Fri, Nov 04, 2011 - Page 8 News List

EDITORIAL : Like stealing candy from a baby

It’s a sad day when corruption reaches the level where school principals are apparently stealing food from the mouths of babes.

In an investigation in New Taipei City (新北市), prosecutors from the Banciao District Prosecutors’ Office are probing the dealings of more than 10 elementary-school principals who reportedly accepted kickbacks to give good reviews to lunch vendors that supply between 80 and 90 percent of the city’s elementary schools.

In some cases, prosecutors said, vendors were bribing principals with up to NT$300,000 per semester.

The vendors were reportedly bribing principals to give them better evaluations than they would normally have received based on the quality of their lunches, enabling them to make more successful bids to supply other schools.

If these allegations are true, these bribes could have far-reaching effects on the health of pupils in New Taipei City.

In order to cut costs so they could pay these bribes, lunch vendors likely made deals with the least expensive farmers’ associations they could find, which in turn likely sourced the cheapest food from dubious food companies in the nation’s industrial heartland. The most likely end result of this chain of cost cutting is that food companies used substandard food, while farmers’ associations provided produce containing all kinds of harmful chemical pesticide and fertilizer residues.

However, despite the low-quality, sometimes toxic nature of this food, the whole chain of suppliers could still obtain Council of Agriculture certification. Could it have something to do with these bribes? Could these food vendors have been using their squeaky clean, paid-for evaluations to help their suppliers apply for council certification?

These questions need to be asked, especially after almost one-fifth of school lunches failed nutritional safety tests in a Consumer Protection Commission study.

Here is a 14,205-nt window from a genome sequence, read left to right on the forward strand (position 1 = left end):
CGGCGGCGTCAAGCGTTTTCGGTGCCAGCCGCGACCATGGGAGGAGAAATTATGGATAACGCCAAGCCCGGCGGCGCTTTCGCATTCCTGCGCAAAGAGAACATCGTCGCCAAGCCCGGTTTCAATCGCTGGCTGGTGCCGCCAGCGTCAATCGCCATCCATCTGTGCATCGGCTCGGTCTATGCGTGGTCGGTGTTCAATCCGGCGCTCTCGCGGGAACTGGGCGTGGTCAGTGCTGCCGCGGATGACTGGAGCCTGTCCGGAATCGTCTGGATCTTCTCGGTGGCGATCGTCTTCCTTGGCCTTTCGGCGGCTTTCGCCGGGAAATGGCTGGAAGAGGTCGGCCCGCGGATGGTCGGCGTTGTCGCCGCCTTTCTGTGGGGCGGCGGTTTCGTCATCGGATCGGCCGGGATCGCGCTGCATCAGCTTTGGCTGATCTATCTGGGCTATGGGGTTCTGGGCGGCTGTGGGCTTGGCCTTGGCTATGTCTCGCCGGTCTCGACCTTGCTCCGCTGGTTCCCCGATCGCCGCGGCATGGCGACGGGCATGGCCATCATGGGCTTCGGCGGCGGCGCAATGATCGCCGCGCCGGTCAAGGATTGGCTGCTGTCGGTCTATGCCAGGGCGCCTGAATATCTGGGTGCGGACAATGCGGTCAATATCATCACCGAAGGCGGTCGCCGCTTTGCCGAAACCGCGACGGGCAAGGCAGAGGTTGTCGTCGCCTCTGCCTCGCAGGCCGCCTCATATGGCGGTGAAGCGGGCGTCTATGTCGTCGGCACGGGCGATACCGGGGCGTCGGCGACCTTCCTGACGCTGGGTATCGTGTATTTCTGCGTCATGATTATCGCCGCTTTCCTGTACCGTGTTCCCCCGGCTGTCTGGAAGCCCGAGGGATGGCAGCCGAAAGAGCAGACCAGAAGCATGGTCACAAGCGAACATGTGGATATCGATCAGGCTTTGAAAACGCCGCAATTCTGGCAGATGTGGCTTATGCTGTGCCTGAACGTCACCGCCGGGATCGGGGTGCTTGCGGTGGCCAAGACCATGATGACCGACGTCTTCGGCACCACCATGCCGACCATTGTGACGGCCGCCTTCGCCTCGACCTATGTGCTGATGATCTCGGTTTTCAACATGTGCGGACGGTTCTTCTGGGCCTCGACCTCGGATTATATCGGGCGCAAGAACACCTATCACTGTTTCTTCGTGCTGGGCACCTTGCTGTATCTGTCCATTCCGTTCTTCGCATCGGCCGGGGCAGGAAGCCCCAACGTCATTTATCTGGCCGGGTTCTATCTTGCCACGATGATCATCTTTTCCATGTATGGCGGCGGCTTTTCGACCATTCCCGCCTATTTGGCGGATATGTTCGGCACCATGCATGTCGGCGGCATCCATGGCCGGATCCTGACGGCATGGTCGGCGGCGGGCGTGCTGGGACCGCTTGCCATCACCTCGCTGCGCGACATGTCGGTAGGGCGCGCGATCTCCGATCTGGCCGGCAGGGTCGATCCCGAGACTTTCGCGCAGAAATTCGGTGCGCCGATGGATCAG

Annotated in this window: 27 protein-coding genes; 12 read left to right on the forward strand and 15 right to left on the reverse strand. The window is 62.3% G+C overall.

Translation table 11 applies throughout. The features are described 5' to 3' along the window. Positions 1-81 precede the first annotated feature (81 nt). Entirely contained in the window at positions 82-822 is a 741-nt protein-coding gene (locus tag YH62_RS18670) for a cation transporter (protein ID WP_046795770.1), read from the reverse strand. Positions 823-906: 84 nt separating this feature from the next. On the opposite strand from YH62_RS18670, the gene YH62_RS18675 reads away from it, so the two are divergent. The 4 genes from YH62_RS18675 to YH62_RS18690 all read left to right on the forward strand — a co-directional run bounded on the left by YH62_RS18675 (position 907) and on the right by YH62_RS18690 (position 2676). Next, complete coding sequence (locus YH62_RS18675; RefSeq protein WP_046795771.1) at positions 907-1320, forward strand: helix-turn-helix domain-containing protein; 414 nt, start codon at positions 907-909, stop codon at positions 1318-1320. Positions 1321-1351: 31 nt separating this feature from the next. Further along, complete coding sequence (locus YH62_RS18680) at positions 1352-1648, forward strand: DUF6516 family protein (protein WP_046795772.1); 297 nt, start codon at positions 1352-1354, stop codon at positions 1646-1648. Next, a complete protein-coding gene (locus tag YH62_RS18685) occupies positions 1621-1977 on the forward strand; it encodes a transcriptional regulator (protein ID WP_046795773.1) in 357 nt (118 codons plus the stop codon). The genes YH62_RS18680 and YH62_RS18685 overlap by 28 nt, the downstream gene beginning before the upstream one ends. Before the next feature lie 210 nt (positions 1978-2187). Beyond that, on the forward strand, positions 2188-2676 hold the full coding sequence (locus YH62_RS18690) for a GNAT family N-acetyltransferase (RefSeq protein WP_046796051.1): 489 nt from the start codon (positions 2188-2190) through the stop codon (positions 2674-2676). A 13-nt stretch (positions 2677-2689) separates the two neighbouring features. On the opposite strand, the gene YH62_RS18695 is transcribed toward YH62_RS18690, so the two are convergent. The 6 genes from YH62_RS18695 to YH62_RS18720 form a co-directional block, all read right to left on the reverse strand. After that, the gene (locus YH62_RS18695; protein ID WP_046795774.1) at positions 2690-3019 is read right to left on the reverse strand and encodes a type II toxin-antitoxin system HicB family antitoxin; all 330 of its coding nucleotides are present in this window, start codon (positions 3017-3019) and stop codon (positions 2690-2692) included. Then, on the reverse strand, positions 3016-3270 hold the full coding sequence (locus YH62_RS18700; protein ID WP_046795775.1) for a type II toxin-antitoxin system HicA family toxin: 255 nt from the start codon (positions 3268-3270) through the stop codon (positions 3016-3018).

The commission said that in a test in September, it found chloramphenicol — a chemical that causes severe blood problems such as anemia, low blood platelet counts, low white cell counts and leukemia — in some school lunches. The commission added that two samples of food containing unusually high levels of chloramphenicol and another banned pesticide bore Certified Agricultural Standard (CAS) approval labels.

That’s curious. How did the council go about granting these food vendors certification if they were selling toxic food?

In another case in May, education officials in New Taipei City found that chicken being given to students was tainted with a banned chemical, but had carried the CAS label. The chemical was an antibiotic called doxycycline, which can cause permanent skin sensitivity and thinness and is especially dangerous for children.

These cases are not just about officials taking money that didn’t belong to them; it is about failure to protect the health of children.

In all likelihood, principals taking bribes to give good grades to lunch vendors led to students eating sub-standard food, some tainted with toxic chemicals. The good grades from the schools probably had a knock-on effect, allowing the food companies that sold produce to those lunch vendors to apply for CAS status.

Children are especially sensitive to the types of toxic waste that was found in their food. Those responsible should be held accountable to the highest degree.

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